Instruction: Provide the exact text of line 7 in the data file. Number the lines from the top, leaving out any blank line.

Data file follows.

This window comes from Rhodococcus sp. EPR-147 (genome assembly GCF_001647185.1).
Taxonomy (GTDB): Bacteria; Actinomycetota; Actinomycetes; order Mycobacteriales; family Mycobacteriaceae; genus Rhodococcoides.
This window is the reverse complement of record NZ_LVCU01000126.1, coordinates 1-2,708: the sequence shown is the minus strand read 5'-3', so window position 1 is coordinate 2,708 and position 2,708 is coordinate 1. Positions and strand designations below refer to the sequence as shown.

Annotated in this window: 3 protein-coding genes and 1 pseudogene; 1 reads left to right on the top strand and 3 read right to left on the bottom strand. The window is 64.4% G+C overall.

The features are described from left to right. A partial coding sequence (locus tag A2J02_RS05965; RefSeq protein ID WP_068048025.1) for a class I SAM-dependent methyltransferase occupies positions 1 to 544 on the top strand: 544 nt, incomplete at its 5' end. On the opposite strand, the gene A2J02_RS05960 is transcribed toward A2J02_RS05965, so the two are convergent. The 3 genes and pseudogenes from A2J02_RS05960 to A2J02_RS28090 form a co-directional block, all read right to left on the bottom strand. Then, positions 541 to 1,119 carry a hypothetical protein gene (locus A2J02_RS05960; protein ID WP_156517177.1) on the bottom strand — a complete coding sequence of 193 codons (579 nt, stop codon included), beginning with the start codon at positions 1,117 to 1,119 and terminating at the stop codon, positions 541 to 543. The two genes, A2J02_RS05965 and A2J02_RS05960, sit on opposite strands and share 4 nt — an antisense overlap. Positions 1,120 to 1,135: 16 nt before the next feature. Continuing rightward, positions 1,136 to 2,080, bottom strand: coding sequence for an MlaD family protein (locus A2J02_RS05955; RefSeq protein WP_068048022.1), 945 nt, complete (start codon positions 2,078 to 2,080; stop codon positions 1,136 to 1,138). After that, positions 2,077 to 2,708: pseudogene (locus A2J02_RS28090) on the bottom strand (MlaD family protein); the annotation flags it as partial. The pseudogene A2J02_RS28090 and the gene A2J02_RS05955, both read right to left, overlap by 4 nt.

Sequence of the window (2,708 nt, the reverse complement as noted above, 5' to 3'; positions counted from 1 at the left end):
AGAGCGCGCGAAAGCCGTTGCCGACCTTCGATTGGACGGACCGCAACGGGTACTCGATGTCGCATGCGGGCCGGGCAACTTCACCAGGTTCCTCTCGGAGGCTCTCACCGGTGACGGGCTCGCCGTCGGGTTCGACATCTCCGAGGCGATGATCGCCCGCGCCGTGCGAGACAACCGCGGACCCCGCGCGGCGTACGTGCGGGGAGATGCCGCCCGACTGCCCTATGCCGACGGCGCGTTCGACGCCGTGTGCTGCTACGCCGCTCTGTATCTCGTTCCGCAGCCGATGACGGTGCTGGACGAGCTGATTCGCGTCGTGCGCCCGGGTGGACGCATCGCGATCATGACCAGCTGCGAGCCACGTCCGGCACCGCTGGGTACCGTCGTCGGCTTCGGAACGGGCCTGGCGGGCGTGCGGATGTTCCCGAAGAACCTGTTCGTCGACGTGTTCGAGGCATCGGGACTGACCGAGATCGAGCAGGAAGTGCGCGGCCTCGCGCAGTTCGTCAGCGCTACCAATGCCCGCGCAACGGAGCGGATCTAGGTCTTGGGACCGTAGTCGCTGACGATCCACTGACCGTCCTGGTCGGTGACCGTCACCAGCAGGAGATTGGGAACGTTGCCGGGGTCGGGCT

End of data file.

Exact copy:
AGAGCGCGCGAAAGCCGTTGCCGACCTTCGATTGGACGGACCGCAACGGGTACTCGATGTCGCATGCGGGCCGGGCAACTTCACCAGGTTCCTCTCGGAGGCTCTCACCGGTGACGGGCTCGCCGTCGGGTTCGACATCTCCGAGGCGATGATCGCCCGCGCCGTGCGAGACAACCGCGGACCCCGCGCGGCGTACGTGCGGGGAGATGCCGCCCGACTGCCCTATGCCGACGGCGCGTTCGACGCCGTGTGCTGCTACGCCGCTCTGTATCTCGTTCCGCAGCCGATGACGGTGCTGGACGAGCTGATTCGCGTCGTGCGCCCGGGTGGACGCATCGCGATCATGACCAGCTGCGAGCCACGTCCGGCACCGCTGGGTACCGTCGTCGGCTTCGGAACGGGCCTGGCGGGCGTGCGGATGTTCCCGAAGAACCTGTTCGTCGACGTGTTCGAGGCATCGGGACTGACCGAGATCGAGCAGGAAGTGCGCGGCCTCGCGCAGTTCGTCAGCGCTACCAATGCCCGCGCAACGGAGCGGATCTAGGTCTTGGGACCGTAGTCGCTGACGATCCACTGACCGTCCTGGTCGGTGACCGTCACCAGCAGGAGATTGGGAACGTTGCCGGGGTCGGGCT